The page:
Soldiers did not fight to keep slavery

Published 9:17 am Thursday, July 5, 2012

by Volpe Boykin

After reading so many articles making compelling arguments backed up by historical documentation as to the cause of the Civil War, convincing arguments can be made for what scholars believe caused the war.

What causes much disagreement is when one is arguing about what governments and their politicians believe caused the war and others argue about what the individual soldier fought for.

They sometimes believe they are arguing the same subject and they are not.

If you read the letters from soldiers who fought in the war, those of the rank of sergeant and below — as I have — it is very obvious that if you could go back in time and ask them why they were willing to fight, you would get a different answer from almost every soldier.

Their letters say they were fighting because:

• The Yankees were down here.

• They wanted to preserve the Union.

• It was their duty as a citizen.

• They wanted to protect their hearth and family

• They needed the bonus money for joining to help their family that just came from Ireland to survive.

• They wanted the money they were paid to be substitutes by someone drafted that did not want to serve.

• They were drafted.

Although I cannot say there are none, I have not read a single letter written by a southern soldier that said he was fighting to preserve slavery and very few from northern soldiers who mentioned slavery at all.

I have read several from each side that definitely stated they were not fighting for anything to do with slavery one way, or the other.

Many of the letters written by Union soldiers immediately after President Lincoln’s Emancipation Proclamation freeing only the slaves who lived in states that had succeeded from the United States (mistakenly most believe this proclamation freed all slaves when it actually freed no slaves) made it very plain they were definitely not fighting for anything to do with slavery. It was obvious they intentionally went to the trouble to mention that fact.

It simply is not logical since the everyday middle-class citizen did not own slaves; according to U.S. Census, between 2 percent and 4 percent of southerners were slave owners.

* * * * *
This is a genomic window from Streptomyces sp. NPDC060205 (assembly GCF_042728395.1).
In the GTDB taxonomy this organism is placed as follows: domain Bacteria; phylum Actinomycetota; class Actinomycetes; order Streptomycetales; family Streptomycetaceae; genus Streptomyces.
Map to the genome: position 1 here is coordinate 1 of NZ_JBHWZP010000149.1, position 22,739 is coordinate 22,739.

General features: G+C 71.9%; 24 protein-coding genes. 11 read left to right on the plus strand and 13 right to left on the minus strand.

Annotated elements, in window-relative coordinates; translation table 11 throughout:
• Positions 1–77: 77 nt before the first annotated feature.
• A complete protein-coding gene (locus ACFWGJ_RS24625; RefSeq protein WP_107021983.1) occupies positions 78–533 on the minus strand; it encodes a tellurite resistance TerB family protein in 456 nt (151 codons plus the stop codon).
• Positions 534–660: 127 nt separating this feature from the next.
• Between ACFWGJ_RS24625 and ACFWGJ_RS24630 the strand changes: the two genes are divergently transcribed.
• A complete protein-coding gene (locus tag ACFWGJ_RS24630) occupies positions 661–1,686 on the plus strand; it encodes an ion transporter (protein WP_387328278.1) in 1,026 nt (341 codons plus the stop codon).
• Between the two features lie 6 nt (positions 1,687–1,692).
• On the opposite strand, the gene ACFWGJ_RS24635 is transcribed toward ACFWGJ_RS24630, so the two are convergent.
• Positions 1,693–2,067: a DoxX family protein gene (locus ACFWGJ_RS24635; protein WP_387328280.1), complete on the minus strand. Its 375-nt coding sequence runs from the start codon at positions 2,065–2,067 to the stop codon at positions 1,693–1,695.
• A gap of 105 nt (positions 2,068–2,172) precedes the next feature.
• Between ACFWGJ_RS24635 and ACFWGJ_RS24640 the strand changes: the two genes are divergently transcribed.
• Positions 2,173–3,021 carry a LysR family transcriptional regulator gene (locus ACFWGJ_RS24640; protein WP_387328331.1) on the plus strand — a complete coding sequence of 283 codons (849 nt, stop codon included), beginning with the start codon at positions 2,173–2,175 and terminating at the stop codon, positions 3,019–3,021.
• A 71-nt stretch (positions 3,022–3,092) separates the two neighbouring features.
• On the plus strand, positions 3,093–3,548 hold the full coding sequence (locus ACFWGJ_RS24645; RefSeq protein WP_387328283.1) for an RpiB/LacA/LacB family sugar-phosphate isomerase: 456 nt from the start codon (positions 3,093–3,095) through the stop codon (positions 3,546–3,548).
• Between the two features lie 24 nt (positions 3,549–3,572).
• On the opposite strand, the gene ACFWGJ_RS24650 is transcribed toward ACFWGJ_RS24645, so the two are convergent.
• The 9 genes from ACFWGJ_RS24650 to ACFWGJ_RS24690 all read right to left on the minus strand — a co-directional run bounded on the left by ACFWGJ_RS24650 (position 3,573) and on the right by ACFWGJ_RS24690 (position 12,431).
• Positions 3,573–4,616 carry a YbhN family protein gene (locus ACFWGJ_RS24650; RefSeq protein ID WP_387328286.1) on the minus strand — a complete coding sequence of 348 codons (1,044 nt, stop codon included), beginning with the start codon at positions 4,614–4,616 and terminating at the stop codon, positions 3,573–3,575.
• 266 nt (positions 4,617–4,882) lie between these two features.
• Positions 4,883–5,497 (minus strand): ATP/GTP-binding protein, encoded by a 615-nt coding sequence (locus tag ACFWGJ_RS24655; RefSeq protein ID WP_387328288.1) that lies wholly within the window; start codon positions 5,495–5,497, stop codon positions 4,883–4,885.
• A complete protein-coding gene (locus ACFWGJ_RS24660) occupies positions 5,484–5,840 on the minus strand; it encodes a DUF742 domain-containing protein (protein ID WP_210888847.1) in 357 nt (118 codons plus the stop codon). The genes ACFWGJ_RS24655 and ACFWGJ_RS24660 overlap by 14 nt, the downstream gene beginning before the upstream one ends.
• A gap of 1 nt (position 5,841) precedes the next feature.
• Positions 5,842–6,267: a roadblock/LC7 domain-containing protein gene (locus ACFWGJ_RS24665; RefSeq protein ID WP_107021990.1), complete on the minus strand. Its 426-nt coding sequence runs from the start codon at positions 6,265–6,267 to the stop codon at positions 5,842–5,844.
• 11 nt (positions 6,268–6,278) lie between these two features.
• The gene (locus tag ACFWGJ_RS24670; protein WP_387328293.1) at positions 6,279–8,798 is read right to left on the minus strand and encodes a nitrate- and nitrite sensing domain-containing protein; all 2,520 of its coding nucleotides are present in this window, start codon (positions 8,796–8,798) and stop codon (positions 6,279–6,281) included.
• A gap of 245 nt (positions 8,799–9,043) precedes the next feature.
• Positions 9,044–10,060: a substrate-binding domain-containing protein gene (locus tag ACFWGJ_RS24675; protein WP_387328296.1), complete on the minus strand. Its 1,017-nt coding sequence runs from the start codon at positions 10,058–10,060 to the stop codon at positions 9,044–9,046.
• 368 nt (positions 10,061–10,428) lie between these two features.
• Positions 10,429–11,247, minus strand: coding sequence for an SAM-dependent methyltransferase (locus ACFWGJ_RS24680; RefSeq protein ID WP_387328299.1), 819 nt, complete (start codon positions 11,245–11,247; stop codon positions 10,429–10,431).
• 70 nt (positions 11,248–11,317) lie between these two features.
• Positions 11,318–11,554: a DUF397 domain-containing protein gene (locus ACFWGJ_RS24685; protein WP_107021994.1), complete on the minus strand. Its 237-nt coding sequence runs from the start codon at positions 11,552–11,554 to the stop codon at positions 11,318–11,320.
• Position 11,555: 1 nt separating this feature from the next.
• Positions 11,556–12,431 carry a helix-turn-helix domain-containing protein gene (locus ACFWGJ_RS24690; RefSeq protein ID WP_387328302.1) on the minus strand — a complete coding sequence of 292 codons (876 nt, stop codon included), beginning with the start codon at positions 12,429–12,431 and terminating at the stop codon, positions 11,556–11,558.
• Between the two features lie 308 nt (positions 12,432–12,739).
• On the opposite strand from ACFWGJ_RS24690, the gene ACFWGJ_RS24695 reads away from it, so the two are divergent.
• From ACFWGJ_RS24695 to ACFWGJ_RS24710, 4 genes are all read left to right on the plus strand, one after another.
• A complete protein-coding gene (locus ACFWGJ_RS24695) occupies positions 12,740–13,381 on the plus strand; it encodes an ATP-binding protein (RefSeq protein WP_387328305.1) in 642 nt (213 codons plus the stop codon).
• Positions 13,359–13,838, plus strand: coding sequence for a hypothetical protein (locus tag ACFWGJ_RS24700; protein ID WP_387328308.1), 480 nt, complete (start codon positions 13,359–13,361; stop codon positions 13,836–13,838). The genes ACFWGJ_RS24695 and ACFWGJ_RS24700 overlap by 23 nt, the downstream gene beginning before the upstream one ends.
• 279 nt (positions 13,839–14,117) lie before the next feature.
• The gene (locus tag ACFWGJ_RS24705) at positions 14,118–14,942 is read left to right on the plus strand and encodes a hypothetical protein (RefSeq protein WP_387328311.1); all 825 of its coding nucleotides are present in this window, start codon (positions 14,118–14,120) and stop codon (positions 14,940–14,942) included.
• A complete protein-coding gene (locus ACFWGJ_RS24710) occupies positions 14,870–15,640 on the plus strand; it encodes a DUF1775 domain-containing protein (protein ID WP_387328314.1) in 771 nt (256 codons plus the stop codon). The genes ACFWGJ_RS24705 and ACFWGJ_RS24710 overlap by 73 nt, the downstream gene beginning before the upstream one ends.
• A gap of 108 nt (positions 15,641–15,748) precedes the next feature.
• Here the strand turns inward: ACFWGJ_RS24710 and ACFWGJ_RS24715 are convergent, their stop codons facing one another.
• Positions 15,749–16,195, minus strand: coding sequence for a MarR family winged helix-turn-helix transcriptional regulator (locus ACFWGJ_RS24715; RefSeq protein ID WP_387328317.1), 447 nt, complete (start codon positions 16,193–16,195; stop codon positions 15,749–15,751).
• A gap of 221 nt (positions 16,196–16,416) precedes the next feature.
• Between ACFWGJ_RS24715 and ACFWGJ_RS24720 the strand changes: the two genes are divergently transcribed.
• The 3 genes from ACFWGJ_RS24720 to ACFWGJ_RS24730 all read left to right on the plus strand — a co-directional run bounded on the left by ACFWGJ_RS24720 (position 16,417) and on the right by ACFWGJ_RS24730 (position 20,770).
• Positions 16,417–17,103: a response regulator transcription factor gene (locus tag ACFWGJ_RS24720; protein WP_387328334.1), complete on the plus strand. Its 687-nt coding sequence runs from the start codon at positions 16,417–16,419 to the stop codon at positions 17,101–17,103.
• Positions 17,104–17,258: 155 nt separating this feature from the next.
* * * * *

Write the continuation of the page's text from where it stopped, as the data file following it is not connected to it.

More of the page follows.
With the cost of slaves averaging $2,000 when the average middle-class worker earned about $250 per year, it was unlikely that even if he wanted to purchase and maintain slaves, he would ever be able to afford it.

It’s also unlikely that the same middle-class worker would leave his home, family and livelihood to suffer great physical hardship and risk everything so that someone much wealthier could keep his property.

The belief that anyone now, or in the past would do this defies all reason, common sense and logic. They may have been people of another time, but nowhere have I seen or read anything that brings me be to believe they were less logical than people of our own time.

I would not risk it all for my neighbor to own a million dollar home or a Rolls Royce.

I do not know why my ancestors fought for the Confederacy. The only thing I know for a fact is they did. Some were horribly wounded and all left a comfortable, non-slave-owning life on small farms to risk everything to fight for what I would guess would be different reasons.

I find it not at all logical or sensible that any of them fought for the right to own slaves, or anyone else’s right to own them since I know they did not own slaves. And knowing their financial position and seeing nothing that would lead me to believe that any of them suddenly would become rich, I see nothing that would make it logical for them, even if they believed in slavery.

As to slavery, I do find it interesting that some lay it entirely at the doorstep of the slaveholding states, which in 1860 included Maryland, Delaware and the District of Columbia. Also the fact that many major businesses in the North before the war owned stock in plantations and sold products made with slave labor without any moral objection to it.

My research tells me that most soldiers on both sides fought for what they thought was their duty.